BSP downplays impact of peso slide | Inquirer Business

BSP downplays impact of peso slide

Tetangco says inflation to remain in check

Bangko Sentral ng Pilipinas. file photo

Bangko Sentral ng Pilipinas. file photo

Central bank chief Amando M. Tetangco Jr. shrugged off fears that the peso’s recent weakness would destabilize consumer price movements, citing structural improvements in the economy that have made the country less susceptible to external shocks.

He said the Bangko Sentral ng Pilipinas (BSP) has more than enough foreign exchange reserves that it could draw on to calm foreign exchange markets should the peso’s decline be sustained.


“If we isolate the impact of the peso, I don’t think it’s going to be significant,” Tetangco said Tuesday.


Speaking at the sidelines of the government’s midyear Philippine economic briefing, the BSP governor reiterated that over the years, “pass-through” effects of foreign exchange movements on inflation have gone down. This refers to the effect of the peso’s value on imported consumer goods such as food, fuel and other items that could bring up the overall average. On Monday, the peso touched the 45-to-$1 level before closing at 44.995: $1, its lowest in four months.

The local currency Tuesday closed at 44.875 to a dollar.

Protecting the public’s purchasing power by keeping consumer prices stable is the BSP’s main role.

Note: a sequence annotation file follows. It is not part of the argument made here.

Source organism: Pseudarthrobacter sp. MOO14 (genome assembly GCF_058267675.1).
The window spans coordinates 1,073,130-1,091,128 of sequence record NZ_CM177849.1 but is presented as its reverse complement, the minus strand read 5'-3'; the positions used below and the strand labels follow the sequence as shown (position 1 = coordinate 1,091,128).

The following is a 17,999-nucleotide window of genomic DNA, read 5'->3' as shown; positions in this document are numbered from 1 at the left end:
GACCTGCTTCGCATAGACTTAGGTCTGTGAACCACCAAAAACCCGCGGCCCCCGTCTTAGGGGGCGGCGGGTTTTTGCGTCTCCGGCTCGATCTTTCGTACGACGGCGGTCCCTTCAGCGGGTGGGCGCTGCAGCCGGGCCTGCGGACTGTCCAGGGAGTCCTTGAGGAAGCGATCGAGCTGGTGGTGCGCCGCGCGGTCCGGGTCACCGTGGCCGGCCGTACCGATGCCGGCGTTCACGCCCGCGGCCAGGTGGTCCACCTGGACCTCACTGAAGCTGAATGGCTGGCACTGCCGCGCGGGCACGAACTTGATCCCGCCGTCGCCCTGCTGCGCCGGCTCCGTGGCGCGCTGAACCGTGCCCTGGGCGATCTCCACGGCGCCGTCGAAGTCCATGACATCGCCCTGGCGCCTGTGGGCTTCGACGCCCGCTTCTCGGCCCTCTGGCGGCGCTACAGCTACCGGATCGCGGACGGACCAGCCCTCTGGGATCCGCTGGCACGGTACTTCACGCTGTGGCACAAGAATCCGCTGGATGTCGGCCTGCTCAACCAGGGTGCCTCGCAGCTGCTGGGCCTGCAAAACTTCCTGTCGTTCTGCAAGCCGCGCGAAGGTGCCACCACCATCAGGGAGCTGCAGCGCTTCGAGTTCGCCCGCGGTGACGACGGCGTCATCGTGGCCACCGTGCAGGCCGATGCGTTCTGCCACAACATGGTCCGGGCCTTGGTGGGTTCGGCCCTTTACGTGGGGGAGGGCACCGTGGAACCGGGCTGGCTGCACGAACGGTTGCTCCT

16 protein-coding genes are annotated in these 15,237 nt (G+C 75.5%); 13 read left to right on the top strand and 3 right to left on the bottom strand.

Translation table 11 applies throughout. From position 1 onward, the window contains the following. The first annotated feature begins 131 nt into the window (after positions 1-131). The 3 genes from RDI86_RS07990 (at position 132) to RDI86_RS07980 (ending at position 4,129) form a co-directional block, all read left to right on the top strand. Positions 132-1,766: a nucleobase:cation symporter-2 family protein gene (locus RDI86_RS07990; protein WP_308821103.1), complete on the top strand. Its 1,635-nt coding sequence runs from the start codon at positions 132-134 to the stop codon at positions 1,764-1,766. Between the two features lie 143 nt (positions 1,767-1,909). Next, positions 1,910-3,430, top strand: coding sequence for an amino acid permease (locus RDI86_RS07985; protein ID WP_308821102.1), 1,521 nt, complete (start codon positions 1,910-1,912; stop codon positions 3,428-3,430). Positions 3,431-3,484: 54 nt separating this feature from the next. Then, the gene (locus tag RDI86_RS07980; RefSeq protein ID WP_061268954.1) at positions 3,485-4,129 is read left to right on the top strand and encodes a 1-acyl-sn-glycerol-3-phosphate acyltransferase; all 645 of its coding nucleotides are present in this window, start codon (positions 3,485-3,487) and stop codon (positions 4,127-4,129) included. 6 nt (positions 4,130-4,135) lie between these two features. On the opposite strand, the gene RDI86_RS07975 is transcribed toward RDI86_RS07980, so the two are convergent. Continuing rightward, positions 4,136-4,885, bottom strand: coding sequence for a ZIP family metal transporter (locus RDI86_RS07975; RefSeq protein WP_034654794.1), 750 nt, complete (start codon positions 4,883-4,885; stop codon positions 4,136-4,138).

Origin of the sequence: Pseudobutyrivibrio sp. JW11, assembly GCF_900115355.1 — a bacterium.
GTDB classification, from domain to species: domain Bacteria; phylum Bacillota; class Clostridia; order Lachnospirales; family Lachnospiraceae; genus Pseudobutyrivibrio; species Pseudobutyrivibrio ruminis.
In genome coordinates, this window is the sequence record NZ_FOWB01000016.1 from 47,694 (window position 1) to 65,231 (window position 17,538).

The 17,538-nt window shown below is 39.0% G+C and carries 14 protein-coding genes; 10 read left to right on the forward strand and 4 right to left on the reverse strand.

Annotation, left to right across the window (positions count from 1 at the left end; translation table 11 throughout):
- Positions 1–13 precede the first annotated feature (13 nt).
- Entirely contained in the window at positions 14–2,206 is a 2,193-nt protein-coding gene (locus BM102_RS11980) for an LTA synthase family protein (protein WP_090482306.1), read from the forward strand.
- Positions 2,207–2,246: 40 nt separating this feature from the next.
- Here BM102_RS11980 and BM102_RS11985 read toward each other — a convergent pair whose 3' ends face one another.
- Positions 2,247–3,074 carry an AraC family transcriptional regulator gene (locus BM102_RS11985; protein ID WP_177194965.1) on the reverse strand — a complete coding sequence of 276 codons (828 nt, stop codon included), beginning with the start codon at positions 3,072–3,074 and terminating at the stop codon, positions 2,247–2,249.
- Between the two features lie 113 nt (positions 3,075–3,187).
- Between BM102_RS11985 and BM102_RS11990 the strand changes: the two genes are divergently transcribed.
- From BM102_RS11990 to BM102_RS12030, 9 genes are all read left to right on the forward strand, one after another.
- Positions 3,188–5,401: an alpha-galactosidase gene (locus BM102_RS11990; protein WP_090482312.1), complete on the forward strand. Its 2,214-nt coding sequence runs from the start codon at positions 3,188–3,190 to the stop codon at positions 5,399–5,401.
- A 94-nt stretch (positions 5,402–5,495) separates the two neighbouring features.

For September, the BSP expects inflation to average between 4.1 and 4.9 percent compared to August’s 4.9 percent. This year’s inflation target was set at 3 to 5 percent.

Tetangco reiterated that the BSP would continue to allow market forces to drive the peso’s value, although the central bank reserves the right to intervene in the market to smoothen out spikes. Market intervention is done through the BSP’s use of its gross international reserves (GIR) for the buying and selling of dollars, which influence the peso’s value.

The Philippines has $80.95 billion in dollar reserves as of the end of July, which are enough to cover 11 months worth of exports and 8.5 times the country’s short-term debt based on original maturity.


Apart from the peso, currencies in the region have depreciated against the US dollar due to shifting investor sentiment to favor the world’s largest economy. This came following a string of positive economic data for the United States. Last week, official data showed the American economy in the second quarter grew by 4.6 percent—its best performance since 2011.

This fueled speculation that the US Federal Reserve, which is expected to halt its monetary stimulus in October, would raise interest rates sooner than most market players expect.

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According to Tetangco, the peso has fared well in the region in terms of stability, if not in terms of the change in its value.

TAGS: Business, dollar, economy, exchange rates, News, Peso

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